Sturgeon herself has spoken about the difficulty for women in politics who have to tread the line between not appearing weak and therefore struggling to be taken seriously and not appearing too strong so as to be cast as a harridan. Sturgeon, it appears, has found a winning formula – wrapped in neat suits in bright, block colours (and those ankle-busting high heels) her approach is both authoritative and empathetic. It’s no mean feat. And what’s interesting is that where other politicians have been given similar “image management” and then look as though a focus group friendly version of them has been pasted hastily on top of the real one, like Spanx keeping the unsightly bulges of normality from view, with Sturgeon the opposite seems to have happened. It is as though through this carefully orchestrated process, the real Nicola Sturgeon has been revealed.
And it’s not just about clothing, or posture (apparently it was Sir Sean Connery who told her to stand up straight) or the way in which she has overcome her innate shyness. Sturgeon’s use of social media, that unfiltered medium which catches out all but the canniest, has been masterly. “She clearly does it herself, which is a help,” says Torrance, “and she’s good at it.” Whether it’s closing down stories that could cause trouble (that scurrilous rumour about indiscreet chat with the French ambassador) or challenging the more outspoken, at times outrageous, SNP support base, Sturgeon utilises Twitter with what appears to be effortless efficiently. “She can also be very funny,” says Torrance.
“She can engage in a light-hearted way with opponents and journalists. She’s brilliant at it and it makes her look like a normal human being.”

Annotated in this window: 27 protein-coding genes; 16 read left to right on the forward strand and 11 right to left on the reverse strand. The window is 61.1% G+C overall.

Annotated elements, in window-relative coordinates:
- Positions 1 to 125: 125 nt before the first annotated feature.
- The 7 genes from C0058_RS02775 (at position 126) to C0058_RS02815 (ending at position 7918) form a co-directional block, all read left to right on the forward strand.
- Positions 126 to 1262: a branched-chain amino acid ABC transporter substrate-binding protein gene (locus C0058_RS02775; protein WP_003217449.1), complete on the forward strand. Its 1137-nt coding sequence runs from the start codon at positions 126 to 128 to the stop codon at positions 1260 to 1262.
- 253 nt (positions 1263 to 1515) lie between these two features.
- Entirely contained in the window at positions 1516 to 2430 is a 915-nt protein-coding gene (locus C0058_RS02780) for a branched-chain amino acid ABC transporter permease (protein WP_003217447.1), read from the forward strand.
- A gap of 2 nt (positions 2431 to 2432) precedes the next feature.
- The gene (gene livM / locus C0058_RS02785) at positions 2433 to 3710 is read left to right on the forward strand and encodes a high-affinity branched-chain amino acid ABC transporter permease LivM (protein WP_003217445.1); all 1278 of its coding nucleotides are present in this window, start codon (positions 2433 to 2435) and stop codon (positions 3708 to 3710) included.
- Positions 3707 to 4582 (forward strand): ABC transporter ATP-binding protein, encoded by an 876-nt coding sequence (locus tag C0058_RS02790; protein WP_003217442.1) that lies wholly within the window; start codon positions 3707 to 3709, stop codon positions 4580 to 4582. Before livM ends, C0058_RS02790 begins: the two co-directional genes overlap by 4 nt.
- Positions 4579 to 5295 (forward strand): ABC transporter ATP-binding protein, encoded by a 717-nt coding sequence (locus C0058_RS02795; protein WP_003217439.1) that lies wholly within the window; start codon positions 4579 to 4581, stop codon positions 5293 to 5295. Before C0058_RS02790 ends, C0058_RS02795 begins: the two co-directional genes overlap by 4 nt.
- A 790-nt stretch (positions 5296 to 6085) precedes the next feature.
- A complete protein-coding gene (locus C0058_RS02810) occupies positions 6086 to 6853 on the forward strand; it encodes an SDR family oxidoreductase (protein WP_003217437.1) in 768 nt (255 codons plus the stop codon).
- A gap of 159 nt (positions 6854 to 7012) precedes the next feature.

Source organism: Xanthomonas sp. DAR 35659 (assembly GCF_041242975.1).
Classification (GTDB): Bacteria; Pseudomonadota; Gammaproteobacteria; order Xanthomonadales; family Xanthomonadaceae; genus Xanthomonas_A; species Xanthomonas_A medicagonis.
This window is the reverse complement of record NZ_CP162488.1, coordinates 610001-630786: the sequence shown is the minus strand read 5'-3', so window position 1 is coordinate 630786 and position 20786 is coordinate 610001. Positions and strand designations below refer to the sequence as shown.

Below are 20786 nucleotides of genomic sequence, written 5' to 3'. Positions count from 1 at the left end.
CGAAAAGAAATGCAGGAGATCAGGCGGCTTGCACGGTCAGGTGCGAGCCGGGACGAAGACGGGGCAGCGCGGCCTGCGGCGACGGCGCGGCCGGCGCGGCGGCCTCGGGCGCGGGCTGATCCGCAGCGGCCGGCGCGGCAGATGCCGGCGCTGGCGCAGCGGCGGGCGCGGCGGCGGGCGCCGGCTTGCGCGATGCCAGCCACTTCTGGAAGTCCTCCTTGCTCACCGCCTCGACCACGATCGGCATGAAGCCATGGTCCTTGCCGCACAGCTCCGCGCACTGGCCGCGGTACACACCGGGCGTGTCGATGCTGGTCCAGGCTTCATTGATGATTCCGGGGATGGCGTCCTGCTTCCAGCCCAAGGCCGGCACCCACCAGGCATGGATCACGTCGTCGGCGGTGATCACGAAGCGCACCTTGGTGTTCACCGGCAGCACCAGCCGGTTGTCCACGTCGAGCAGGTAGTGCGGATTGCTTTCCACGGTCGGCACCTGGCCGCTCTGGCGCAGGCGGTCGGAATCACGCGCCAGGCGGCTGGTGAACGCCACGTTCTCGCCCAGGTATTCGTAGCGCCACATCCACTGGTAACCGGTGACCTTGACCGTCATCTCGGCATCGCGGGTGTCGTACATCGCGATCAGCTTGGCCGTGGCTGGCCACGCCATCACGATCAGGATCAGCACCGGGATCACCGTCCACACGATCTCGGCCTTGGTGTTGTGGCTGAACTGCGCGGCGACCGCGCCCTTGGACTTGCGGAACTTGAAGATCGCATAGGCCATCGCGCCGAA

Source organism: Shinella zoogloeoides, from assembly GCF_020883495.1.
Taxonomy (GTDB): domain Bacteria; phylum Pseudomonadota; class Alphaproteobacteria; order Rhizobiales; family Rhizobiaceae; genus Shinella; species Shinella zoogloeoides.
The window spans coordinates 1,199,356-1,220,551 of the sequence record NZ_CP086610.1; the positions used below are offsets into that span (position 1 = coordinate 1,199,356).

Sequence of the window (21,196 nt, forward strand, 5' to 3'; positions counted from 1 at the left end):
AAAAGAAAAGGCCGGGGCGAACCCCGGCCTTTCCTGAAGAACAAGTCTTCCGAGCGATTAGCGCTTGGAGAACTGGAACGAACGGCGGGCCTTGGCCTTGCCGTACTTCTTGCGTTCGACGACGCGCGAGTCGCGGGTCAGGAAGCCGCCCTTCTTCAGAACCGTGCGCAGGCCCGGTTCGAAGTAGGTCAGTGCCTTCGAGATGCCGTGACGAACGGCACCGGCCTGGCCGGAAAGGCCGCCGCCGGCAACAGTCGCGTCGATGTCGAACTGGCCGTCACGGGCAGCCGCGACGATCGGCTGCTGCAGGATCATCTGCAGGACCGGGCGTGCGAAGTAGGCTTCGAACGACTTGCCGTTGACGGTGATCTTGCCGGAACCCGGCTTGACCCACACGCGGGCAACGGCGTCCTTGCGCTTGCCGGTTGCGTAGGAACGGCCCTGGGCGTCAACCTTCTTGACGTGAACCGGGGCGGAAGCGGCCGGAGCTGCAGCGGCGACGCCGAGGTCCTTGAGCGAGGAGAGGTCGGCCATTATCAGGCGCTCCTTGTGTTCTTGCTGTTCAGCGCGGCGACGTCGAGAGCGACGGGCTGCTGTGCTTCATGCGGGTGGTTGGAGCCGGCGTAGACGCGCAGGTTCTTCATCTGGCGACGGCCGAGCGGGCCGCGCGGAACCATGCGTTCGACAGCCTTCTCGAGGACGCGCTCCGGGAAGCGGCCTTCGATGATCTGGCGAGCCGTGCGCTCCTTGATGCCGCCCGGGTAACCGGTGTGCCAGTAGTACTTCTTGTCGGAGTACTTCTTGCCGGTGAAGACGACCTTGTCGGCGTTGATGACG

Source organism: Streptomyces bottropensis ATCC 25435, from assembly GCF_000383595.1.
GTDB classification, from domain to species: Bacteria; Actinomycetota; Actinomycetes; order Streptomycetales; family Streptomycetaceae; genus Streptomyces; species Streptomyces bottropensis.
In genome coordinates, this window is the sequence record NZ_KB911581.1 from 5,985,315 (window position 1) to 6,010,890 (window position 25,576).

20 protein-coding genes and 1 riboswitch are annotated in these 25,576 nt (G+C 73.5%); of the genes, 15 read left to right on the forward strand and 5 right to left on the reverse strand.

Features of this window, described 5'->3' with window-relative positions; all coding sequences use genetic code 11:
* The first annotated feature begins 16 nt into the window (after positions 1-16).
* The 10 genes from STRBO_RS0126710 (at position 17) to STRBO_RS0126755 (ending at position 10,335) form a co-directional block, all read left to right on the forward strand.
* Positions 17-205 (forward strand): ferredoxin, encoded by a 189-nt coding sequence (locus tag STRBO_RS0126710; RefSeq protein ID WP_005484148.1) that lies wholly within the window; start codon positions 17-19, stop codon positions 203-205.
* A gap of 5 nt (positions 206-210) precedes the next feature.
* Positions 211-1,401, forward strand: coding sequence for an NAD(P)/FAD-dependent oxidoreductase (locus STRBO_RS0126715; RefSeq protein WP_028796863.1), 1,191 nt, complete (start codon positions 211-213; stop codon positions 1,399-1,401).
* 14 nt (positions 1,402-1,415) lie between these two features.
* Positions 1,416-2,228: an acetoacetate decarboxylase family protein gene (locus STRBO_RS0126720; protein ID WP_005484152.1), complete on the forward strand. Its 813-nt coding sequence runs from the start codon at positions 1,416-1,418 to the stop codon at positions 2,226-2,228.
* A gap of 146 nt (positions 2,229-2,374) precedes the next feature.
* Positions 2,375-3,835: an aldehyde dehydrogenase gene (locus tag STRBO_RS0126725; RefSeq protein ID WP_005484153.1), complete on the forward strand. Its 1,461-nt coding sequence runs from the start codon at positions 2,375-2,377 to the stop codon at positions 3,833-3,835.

Perhaps the SNP’s success in the election is a vindication of the promise that those in her party – including Alex Salmond – detected when she was still in her teens: the work ethic, the modernising instincts, the unfailing discipline. But perhaps they also spotted the warmth, the personality, the ability to appear reasonable even when indulging in party political manoeuvring. It’s just that we didn’t know about it, or she couldn’t show it.
“She will concede that a criticism is reasonable even though she then goes on to say that it’s not,” says Torrance. “The point is she appears more pragmatic than Salmond ever did. She takes a more conciliatory approach – she doesn’t hector or shout.”
According to McColm, the defining moment of Sturgeon’s political development was her handling back in 2010 of the scandal that blew up about a letter she signed asking for clemency for a constituent who had committed benefit fraud. It was a moment, fraught with real political danger, when she came into her own.
“She was sick with worry about it,” says McColm. “Fundamentally she is an honest woman and she accepted that this was wrong. Also she had realised the impact it might have on her career. Salmond didn’t want her to apologise, he wanted her to tough it out. She defied him. She was genuinely contrite and it neutered all of the opposition, but it also for the first time made her seem like her own woman.”
Sturgeon stepped out from Salmond’s shadow. Since then, through the referendum campaign and the extraordinary general election campaign she has continued her progress to centre stage where now she is bathed in the brightest of political spotlights. Few politicians have ever looked quite so ready.